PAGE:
What a view.
The lights sprinkled about the ground and you even offered me thought provoking facts about which building was erected when, what movie was allegedly shot on which roof top. The wind was a relief and your smirk was surprising. You hung close. This all could have been admirable. Perhaps.
You are a master of the body. Or so says your profession. But this frisky little fact my friend, did not prove to be fact. It was myth. Facade. You handled me poorly. You disregarded my physicality. You tore apart my dignity I surreptitiously hid in beneath my blonde hair.
Perhaps this is something you use to smooth over the real truth which may not actually be the real truth but what I think to be the truth. You used to eat nachos and cheese at the local pool when you were 10. Maybe you were the one at the pool party night for all baseball teams in the city and you took two corn dogs instead of one. You watched on the back of the bus as the group of guys you walked just slightly behind made fun of the girls and called them “sluts” even though no one had even really done much of anything yet, save Lindsay and her sad excuse for a hand job in someone’s swing set fort, settled high and slightly amidst the trees, somewhere around mid-July.
And now you’re an alleged yogi.
But this all may be false. I could just be making it all up. But one thing is for sure: you don’t get women. The complete disregard utterly fascinated me to be honest, allowing me to kind of separate myself from the reality at hand and watch from a comedic distance. I laughed at you is what I’m saying.
This also may just be bitterness on my part. Bitterness based on the realization that I was the girl at the community pool who didn’t eat two corn dogs. I actually bolted away from the concession table in fear the boys would judge me. I wore a pink bathing suit with paisley print in order to attract those with veering eyes, but I gathered up most of my body in a beach towel. So no one could really see.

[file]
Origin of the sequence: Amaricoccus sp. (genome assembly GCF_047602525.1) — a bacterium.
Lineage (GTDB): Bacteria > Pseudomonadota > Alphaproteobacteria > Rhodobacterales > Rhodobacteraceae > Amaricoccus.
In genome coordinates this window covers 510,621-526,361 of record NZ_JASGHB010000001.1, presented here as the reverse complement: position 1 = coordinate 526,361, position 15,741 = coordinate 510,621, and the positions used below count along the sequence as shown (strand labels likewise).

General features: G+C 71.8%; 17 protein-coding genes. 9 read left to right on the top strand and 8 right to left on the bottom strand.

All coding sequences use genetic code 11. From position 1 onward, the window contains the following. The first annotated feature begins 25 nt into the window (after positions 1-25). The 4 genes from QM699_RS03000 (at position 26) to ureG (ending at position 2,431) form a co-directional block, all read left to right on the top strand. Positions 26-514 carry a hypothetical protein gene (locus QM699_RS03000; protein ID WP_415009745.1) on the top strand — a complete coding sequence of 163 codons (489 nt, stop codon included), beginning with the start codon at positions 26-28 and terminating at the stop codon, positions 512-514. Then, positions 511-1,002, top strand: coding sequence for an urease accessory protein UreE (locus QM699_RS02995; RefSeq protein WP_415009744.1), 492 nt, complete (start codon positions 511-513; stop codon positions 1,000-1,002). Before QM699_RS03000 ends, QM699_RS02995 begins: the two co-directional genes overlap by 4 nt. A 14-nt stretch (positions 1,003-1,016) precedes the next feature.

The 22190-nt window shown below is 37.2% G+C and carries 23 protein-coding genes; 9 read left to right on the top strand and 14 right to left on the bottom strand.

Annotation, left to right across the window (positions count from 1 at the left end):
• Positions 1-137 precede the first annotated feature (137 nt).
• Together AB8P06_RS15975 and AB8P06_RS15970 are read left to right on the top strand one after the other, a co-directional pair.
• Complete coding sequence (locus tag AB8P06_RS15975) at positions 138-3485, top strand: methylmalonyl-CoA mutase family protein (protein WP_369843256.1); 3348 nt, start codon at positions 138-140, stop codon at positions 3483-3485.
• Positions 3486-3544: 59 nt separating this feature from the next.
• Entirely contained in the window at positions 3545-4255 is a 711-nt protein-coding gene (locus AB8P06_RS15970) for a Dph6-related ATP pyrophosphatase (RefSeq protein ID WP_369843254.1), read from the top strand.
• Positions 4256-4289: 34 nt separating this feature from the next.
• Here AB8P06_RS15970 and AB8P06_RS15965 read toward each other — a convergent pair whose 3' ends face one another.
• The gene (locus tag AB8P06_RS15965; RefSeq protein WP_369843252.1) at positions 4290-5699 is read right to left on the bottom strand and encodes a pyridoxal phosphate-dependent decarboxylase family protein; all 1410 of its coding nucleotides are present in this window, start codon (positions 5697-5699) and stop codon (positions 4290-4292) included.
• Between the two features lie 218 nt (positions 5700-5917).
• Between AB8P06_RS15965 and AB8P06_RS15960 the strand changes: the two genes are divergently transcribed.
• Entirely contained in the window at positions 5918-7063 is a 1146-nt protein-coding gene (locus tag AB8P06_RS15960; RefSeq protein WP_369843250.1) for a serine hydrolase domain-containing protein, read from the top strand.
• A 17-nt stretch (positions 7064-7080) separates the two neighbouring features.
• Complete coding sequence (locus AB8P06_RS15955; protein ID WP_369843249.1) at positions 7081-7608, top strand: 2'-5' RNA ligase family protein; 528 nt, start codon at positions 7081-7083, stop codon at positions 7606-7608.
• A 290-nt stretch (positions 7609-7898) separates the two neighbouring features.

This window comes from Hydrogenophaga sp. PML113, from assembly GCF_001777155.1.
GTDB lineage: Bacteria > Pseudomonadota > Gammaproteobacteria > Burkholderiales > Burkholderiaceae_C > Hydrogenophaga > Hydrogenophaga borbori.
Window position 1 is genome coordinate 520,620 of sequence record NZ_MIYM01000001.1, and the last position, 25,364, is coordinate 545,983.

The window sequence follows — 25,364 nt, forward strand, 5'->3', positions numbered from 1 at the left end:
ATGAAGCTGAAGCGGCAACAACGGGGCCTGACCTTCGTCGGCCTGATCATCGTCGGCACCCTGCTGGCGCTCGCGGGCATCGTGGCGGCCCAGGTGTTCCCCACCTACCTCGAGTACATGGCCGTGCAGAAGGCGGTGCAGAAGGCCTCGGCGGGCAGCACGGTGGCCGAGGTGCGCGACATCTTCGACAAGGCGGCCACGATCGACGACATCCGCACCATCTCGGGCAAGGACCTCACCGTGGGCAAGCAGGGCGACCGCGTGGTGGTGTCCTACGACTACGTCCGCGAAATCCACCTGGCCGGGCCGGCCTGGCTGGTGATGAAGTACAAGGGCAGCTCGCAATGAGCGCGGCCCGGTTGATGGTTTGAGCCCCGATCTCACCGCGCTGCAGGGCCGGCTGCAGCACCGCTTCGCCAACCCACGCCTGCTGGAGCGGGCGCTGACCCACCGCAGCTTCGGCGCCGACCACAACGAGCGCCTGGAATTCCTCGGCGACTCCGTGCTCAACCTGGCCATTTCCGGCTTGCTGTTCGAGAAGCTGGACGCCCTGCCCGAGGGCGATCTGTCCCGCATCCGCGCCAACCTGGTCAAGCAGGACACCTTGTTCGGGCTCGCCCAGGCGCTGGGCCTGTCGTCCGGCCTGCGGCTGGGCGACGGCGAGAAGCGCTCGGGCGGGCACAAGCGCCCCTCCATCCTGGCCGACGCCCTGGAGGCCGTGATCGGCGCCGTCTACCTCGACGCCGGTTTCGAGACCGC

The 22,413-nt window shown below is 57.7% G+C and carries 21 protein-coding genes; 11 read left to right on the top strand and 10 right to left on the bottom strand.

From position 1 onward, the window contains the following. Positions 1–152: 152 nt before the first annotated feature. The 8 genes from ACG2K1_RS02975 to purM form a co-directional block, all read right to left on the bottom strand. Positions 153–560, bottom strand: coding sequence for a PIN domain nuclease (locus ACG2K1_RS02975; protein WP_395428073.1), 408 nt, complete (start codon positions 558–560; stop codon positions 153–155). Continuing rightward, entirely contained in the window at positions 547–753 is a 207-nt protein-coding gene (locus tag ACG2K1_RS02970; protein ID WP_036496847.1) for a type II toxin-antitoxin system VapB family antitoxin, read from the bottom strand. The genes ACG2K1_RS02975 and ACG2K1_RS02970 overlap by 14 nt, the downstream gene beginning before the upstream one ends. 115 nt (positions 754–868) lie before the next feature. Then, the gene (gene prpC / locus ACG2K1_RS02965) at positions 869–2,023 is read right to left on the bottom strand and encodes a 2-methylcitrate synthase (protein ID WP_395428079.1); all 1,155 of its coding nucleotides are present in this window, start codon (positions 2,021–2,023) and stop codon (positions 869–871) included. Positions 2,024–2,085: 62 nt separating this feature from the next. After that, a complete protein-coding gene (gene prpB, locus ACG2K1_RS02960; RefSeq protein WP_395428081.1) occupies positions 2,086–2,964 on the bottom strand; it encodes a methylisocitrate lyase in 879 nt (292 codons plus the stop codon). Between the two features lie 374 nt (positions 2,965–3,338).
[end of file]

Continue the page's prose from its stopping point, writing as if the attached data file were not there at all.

And this may be my projection onto you. You who looked at me in an endearing way; a way which I could far from fathom to understand. You were the one they said went for “perfect 10s.” I couldn’t be any farther from it. Maybe a 5. Perhaps a 7 on a good day. But here I was showing you my perfected yoga moves (to be funny) and here you were taking me seriously as maybe someone to take home on the train.
I don’t want to call you an enigma because that would somehow give you credit or appeal. I just want to throw you and your kush off the balcony in the apartment your lake house parents are most likely helping you pay for since you have decided to “find yourself” through your current passion: YOGA.
You reminded me of him. His profound stature, his insights into the tao, his tai chi. His respect for nature, his delicious way to make kale, his hugs that span for days. His browned muscles.
But you don’t even compare. I hate that you don’t compare. You wear the mask but you don’t wear the man. You say you like kale but I think you like telling people you like kale. I think you like knowing that you like kale and that it’s something that you now know about yourself. It is now something to send you even further away from two corn dogs.
And herein lies the enigma that I hate I’m calling an enigma: why didn’t you live up to the man who showed me how to properly configure herself into dandasana? Why didn’t you even touch me? Is this Pretty Woman? You wouldn’t even kiss me. I apologize for being below a 10 on your scale which, for whatever reason, masqueraded itself to be sliding that night, but why show me city lights and do that whole stupid guy courtship thing if I was despicable? Why do you chomp on your gum so hard. Why didn’t I leave earlier.
So I absolutely despise you. You weren’t the boy I kissed sloppy on the playground, you were the one who watched and tallied points. And now you apparently drive a convertible and live in a high rise. And you “liked my personality.”
Well people don’t fuck personalities.
And I am despicable, come to think of it. Letting all of this happen and being playfully bombarded by prospective feelings of Specialness because it’s what I think I wanted. Believing I could never really be in the same room with the other Him who was genuinely interested in kale and was good at touching because I wasn’t as good as “those girls.” Believing I should just stay and not be a bitch. Playing a 10 in baby prostitution in order to reaffirm a self that is often lost. Believing that I wasn’t a 10 for you.
Come 4am, it was time to leave. I hailed a cab and left my dignity at your door.